Brain Development During Childhood and Adolescence

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Brain development is a combination of complex physiological changes, and various magnetic resonance imaging (MRI) techniques can help explain observed changes during development in vivo. Building upon observations from post-mortem studies, advancements in imaging and modelling techniques provide new means to further interpret the understanding of healthy brain development during childhood and adolescence. It is, however, a challenge to capture specific physiological changes, such as myelination, using MRI. This thesis uses MRI techniques – neurite orientation dispersion and density imaging (NODDI), inhomogenous magnetization transfer (ihMT), and multi-component driven equilibrium single pulse observation of T1 and T2 (mcDESPOT) – that further characterize development in white and subcortical grey matter regions in the brain by improving specificity of the MRI signal compared to conventional techniques. Measures from NODDI, ihMT, and mcDESPOT suggest an increase in myelination and/or axonal packing during development from 0-13 years.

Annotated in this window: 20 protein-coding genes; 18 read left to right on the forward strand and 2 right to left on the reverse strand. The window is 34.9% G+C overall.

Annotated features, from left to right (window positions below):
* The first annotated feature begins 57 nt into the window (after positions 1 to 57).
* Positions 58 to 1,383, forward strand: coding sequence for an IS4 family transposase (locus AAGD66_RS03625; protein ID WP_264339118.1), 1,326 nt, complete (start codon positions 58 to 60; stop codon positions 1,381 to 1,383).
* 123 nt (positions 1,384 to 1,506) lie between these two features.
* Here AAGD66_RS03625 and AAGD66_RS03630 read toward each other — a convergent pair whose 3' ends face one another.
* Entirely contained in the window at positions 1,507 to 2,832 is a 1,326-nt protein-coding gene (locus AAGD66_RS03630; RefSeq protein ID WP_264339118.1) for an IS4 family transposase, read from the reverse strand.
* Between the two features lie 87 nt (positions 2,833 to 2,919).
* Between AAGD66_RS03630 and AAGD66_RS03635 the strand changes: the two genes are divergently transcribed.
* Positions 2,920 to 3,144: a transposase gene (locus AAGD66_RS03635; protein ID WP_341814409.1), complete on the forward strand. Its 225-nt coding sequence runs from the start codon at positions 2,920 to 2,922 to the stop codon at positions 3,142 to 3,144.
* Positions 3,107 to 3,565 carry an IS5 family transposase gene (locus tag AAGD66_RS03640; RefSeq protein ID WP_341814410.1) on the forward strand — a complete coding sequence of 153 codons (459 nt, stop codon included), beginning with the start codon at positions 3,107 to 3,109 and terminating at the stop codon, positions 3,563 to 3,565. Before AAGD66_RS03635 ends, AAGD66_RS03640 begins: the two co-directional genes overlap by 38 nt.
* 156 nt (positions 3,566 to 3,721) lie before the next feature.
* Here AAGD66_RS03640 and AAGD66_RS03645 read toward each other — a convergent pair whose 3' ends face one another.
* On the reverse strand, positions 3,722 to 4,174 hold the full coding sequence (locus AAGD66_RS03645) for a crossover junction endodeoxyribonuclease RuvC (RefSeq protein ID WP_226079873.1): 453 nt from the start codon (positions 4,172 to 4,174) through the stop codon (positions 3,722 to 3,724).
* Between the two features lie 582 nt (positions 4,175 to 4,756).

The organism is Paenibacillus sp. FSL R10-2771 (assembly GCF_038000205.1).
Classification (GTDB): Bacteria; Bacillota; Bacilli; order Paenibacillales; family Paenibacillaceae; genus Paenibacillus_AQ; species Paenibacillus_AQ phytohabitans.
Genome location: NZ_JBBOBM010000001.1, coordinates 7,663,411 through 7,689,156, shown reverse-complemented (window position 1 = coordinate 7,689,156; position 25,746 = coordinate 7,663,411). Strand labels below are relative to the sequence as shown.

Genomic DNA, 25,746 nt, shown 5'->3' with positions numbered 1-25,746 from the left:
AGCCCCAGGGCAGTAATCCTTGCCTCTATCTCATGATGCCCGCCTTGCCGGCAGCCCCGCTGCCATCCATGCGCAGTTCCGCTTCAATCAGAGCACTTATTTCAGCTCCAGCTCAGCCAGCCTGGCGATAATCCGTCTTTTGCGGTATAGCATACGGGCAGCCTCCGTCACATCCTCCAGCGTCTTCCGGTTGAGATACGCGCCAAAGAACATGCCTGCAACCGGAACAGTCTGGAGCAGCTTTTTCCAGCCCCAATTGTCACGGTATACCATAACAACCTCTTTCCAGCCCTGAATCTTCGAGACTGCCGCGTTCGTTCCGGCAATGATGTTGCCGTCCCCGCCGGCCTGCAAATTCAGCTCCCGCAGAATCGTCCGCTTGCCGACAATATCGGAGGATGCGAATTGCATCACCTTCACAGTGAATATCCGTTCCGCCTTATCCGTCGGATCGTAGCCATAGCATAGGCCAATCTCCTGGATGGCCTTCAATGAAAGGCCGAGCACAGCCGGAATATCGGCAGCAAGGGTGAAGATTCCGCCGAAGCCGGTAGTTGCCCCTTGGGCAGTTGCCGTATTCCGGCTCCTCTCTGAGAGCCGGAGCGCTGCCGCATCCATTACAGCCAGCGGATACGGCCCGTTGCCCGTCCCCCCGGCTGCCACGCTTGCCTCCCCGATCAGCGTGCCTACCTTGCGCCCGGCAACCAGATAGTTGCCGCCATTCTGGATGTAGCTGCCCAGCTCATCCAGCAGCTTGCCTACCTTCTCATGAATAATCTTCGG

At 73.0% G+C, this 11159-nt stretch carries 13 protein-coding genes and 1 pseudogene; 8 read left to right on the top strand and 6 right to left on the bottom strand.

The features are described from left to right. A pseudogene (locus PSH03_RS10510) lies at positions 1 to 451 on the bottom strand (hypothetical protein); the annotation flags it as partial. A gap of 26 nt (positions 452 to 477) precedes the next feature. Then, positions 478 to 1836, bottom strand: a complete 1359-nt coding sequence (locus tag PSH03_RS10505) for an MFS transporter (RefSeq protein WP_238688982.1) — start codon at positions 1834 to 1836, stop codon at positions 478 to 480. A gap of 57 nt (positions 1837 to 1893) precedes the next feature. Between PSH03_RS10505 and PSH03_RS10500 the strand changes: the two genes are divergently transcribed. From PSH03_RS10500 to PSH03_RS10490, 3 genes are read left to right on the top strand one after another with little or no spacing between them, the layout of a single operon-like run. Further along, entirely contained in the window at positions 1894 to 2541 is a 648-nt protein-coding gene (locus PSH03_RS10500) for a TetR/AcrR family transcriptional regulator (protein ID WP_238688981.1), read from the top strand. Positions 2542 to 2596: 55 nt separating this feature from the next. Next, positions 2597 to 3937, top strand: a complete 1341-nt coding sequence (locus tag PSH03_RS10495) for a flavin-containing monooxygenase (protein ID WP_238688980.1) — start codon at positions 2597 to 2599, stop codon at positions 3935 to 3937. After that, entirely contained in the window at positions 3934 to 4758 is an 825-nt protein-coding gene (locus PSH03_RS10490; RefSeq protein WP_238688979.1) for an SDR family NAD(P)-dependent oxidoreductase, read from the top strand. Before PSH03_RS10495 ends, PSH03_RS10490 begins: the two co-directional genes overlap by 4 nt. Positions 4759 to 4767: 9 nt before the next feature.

Anatomy, Neuroscience, Human Development, Engineering--Biomedical
Mah, A. (2016). Brain Development During Childhood and Adolescence (Master's thesis, University of Calgary, Calgary, Canada). Retrieved from doi:10.11575/PRISM/25160